riously remarking thereon. The recognition of virtue and its causes alone makes us satisfied and happy; in that alone can our hearts rejoice. The ambitious man speaks most willingly of the false reputations and base means of others; the avaricious spendthrift, of the misuse of money and the vices of the rich. He who loves truth does not dwell long on lies and obduracy; he combats them to the best of his ability, rejoices in his own acquired knowledge, and admits that those in error also act according to the necessities of their nature."
"Happiness always lies on the other shore," added Oldenburg, "but on the other shore of conquered hate, in the serene peace of knowledge."
Meyer was nevertheless not so easily converted, and with the self-congratulation of having prophesied aright he asked:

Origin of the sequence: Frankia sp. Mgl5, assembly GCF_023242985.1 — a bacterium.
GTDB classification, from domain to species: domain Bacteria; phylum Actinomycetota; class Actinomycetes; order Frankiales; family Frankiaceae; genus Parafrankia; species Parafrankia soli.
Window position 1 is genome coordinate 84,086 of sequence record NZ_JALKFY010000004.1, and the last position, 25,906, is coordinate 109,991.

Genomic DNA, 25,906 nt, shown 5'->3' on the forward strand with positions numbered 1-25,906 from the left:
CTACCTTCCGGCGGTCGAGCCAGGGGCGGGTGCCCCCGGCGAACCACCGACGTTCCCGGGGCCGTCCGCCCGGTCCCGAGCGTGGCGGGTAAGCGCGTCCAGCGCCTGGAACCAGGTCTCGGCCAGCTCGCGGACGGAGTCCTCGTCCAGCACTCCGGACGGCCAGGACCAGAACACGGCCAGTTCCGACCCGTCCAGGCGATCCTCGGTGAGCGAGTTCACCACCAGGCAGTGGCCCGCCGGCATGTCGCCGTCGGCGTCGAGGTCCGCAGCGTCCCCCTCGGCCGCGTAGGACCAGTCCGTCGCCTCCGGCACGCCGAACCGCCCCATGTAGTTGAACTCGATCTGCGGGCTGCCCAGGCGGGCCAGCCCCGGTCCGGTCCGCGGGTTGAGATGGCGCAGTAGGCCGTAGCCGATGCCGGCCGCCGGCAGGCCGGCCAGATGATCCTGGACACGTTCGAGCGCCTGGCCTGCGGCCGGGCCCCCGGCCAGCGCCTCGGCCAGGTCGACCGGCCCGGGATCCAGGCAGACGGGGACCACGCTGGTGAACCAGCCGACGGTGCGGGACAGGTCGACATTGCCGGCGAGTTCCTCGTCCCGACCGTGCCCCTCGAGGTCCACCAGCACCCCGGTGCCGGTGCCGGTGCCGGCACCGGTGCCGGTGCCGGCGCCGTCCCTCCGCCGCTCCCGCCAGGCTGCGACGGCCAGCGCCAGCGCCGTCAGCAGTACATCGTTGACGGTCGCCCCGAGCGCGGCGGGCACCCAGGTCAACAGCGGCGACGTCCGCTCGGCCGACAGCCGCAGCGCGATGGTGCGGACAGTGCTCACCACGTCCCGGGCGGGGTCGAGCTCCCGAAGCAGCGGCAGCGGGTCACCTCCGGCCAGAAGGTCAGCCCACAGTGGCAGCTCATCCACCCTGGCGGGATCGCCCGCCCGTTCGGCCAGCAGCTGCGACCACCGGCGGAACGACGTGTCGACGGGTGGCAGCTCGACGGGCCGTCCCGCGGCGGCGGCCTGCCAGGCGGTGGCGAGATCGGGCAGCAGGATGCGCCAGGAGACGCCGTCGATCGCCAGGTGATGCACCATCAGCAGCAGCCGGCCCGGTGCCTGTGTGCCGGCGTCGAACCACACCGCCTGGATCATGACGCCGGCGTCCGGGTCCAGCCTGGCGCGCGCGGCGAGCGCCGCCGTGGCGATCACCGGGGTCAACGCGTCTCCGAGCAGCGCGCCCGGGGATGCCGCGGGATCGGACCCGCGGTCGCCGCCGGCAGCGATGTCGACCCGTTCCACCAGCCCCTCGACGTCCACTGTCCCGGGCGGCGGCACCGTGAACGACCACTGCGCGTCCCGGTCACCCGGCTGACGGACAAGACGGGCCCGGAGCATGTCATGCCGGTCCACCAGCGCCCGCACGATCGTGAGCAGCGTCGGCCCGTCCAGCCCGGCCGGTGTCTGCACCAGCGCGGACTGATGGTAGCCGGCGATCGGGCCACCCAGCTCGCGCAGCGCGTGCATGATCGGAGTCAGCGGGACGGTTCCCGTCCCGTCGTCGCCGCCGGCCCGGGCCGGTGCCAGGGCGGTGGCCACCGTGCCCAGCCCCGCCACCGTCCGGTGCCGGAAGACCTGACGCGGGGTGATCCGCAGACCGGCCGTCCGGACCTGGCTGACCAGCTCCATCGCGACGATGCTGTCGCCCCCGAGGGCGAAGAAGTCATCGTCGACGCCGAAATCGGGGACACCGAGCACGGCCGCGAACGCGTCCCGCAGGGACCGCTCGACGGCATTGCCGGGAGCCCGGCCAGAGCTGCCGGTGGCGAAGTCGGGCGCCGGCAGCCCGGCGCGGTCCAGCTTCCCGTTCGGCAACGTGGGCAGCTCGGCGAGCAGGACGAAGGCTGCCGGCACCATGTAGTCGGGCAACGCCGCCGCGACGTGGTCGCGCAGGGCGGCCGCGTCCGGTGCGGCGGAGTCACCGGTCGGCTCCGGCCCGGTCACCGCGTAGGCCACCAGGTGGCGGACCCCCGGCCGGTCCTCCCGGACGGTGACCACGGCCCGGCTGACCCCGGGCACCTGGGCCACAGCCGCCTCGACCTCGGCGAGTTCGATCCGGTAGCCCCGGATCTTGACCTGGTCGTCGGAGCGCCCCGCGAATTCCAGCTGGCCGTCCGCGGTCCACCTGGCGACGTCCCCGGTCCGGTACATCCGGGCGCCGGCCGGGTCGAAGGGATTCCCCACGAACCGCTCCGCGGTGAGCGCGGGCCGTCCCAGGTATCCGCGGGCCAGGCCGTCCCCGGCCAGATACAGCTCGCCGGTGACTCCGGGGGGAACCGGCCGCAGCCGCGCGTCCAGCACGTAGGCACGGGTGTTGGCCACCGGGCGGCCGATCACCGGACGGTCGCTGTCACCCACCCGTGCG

"In Olympia you have probably seen the want of character and merely receptive capacity of woman's nature, and will give this variety of humankind its suitable place in your system."
"I know," replied Spinoza, "that he who is crossed in love thinks of nothing but the untrustworthiness, the falsity and all the other oft-repeated defects of women; and all this he as quickly consigns to oblivion when he is again taken into favor by the beloved one. But whoever tries to regulate his sensations and desires only by his love of freedom will endeavor to acquaint himself with their